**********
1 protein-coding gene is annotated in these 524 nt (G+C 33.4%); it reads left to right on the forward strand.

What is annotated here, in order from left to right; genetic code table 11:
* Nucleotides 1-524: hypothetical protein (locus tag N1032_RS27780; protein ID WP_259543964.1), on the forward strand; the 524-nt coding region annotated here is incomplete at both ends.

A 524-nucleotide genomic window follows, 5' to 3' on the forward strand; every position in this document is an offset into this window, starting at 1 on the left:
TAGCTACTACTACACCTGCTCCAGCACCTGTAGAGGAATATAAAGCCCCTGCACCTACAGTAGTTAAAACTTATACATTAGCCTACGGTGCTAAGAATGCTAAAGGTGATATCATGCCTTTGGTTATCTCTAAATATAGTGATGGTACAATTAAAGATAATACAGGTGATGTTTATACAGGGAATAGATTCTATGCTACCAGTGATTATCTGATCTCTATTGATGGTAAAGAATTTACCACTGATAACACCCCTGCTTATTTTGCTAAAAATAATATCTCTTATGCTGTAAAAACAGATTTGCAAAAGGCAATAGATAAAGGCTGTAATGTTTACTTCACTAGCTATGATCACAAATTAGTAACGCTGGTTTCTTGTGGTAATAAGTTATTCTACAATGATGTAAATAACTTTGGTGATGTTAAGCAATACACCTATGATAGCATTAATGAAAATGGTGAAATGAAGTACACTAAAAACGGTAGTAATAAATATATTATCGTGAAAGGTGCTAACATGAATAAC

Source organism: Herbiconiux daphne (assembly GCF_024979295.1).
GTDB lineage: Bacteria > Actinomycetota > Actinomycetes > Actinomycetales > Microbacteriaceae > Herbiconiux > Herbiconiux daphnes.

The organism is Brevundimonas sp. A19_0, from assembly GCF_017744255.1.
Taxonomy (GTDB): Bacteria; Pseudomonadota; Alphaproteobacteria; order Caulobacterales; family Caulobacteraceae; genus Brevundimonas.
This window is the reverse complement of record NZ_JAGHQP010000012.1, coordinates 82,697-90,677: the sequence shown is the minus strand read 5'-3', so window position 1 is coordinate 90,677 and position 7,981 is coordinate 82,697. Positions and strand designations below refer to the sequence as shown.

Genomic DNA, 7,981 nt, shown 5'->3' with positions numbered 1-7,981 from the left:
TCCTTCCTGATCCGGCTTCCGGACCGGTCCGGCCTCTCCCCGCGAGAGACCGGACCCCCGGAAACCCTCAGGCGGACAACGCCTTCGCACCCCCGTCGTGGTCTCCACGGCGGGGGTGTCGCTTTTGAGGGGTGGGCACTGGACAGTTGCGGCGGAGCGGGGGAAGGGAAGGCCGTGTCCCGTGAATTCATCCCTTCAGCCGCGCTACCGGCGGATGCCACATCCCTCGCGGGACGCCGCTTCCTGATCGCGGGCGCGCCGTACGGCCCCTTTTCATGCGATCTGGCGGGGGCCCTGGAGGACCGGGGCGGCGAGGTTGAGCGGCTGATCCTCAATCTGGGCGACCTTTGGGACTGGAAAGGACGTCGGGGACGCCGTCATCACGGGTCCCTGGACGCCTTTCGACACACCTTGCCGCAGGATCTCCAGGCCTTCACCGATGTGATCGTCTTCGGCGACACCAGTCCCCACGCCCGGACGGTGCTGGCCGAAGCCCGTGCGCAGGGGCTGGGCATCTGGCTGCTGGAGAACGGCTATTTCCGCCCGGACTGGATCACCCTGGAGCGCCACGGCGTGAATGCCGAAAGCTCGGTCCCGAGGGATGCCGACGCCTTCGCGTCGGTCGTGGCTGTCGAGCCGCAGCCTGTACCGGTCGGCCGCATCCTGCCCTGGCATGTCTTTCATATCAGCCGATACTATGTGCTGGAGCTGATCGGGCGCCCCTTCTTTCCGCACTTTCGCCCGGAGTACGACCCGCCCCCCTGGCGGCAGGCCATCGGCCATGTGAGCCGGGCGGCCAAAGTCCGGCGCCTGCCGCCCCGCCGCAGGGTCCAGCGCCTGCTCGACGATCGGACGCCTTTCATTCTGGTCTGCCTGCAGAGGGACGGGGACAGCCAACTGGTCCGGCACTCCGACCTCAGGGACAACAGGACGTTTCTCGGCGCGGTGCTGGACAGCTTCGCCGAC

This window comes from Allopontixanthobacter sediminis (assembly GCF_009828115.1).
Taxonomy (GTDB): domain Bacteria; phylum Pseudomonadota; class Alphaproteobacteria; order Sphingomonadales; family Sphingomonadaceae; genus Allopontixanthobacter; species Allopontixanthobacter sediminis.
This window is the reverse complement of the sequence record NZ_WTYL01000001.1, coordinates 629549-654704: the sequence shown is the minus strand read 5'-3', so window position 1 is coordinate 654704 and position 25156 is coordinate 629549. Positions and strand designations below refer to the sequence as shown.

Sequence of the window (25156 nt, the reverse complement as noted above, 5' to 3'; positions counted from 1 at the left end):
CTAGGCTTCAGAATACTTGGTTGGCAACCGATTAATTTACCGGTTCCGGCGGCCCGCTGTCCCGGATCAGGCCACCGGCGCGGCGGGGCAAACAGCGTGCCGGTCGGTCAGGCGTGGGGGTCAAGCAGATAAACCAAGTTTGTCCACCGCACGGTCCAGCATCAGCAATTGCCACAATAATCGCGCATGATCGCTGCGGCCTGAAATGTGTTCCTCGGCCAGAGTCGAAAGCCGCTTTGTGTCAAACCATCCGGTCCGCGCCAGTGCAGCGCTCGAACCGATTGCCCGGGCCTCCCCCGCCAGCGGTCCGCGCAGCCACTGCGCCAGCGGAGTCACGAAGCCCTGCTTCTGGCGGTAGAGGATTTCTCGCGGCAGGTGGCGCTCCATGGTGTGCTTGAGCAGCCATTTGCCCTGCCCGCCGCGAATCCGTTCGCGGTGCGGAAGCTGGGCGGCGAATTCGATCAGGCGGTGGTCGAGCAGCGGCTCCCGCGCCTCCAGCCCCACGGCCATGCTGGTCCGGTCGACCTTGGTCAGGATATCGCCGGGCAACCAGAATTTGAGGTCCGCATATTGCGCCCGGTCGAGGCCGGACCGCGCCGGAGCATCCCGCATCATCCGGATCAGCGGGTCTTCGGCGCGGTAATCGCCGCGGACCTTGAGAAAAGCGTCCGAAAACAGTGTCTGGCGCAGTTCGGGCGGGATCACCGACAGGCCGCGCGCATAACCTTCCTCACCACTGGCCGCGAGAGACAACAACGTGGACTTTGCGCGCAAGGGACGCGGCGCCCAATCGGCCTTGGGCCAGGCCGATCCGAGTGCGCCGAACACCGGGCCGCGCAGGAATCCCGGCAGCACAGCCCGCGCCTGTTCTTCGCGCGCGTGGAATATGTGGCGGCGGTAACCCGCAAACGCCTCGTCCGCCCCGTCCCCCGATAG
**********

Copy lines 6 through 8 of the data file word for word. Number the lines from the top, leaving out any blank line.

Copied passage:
Source organism: Herbiconiux daphne (assembly GCF_024979295.1).
GTDB lineage: Bacteria > Actinomycetota > Actinomycetes > Actinomycetales > Microbacteriaceae > Herbiconiux > Herbiconiux daphnes.

The organism is Brevundimonas sp. A19_0, from assembly GCF_017744255.1.